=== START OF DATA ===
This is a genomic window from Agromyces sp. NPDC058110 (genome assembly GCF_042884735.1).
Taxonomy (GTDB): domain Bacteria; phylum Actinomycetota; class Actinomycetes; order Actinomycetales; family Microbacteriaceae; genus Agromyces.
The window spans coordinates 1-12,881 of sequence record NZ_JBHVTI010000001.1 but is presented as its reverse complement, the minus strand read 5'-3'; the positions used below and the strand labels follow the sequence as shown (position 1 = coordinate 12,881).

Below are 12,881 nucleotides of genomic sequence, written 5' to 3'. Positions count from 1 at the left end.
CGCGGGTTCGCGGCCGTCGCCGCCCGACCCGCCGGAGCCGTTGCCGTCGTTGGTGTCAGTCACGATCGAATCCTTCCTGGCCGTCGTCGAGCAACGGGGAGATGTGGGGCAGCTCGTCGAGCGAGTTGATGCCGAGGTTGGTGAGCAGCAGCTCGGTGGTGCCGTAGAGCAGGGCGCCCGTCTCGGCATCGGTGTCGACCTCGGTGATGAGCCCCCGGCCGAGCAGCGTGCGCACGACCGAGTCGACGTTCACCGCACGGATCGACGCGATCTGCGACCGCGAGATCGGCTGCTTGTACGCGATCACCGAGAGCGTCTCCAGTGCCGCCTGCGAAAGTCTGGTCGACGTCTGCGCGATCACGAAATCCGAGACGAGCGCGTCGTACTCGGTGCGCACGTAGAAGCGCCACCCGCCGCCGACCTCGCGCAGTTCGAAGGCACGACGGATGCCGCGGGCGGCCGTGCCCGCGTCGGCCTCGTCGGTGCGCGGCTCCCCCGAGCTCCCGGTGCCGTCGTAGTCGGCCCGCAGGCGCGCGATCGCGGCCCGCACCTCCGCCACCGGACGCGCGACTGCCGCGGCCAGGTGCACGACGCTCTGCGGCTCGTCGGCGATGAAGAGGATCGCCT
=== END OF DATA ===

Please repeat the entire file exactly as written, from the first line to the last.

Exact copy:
This is a genomic window from Agromyces sp. NPDC058110 (genome assembly GCF_042884735.1).
Taxonomy (GTDB): domain Bacteria; phylum Actinomycetota; class Actinomycetes; order Actinomycetales; family Microbacteriaceae; genus Agromyces.
The window spans coordinates 1-12,881 of sequence record NZ_JBHVTI010000001.1 but is presented as its reverse complement, the minus strand read 5'-3'; the positions used below and the strand labels follow the sequence as shown (position 1 = coordinate 12,881).

Below are 12,881 nucleotides of genomic sequence, written 5' to 3'. Positions count from 1 at the left end.
CGCGGGTTCGCGGCCGTCGCCGCCCGACCCGCCGGAGCCGTTGCCGTCGTTGGTGTCAGTCACGATCGAATCCTTCCTGGCCGTCGTCGAGCAACGGGGAGATGTGGGGCAGCTCGTCGAGCGAGTTGATGCCGAGGTTGGTGAGCAGCAGCTCGGTGGTGCCGTAGAGCAGGGCGCCCGTCTCGGCATCGGTGTCGACCTCGGTGATGAGCCCCCGGCCGAGCAGCGTGCGCACGACCGAGTCGACGTTCACCGCACGGATCGACGCGATCTGCGACCGCGAGATCGGCTGCTTGTACGCGATCACCGAGAGCGTCTCCAGTGCCGCCTGCGAAAGTCTGGTCGACGTCTGCGCGATCACGAAATCCGAGACGAGCGCGTCGTACTCGGTGCGCACGTAGAAGCGCCACCCGCCGCCGACCTCGCGCAGTTCGAAGGCACGACGGATGCCGCGGGCGGCCGTGCCCGCGTCGGCCTCGTCGGTGCGCGGCTCCCCCGAGCTCCCGGTGCCGTCGTAGTCGGCCCGCAGGCGCGCGATCGCGGCCCGCACCTCCGCCACCGGACGCGCGACTGCCGCGGCCAGGTGCACGACGCTCTGCGGCTCGTCGGCGATGAAGAGGATCGCCT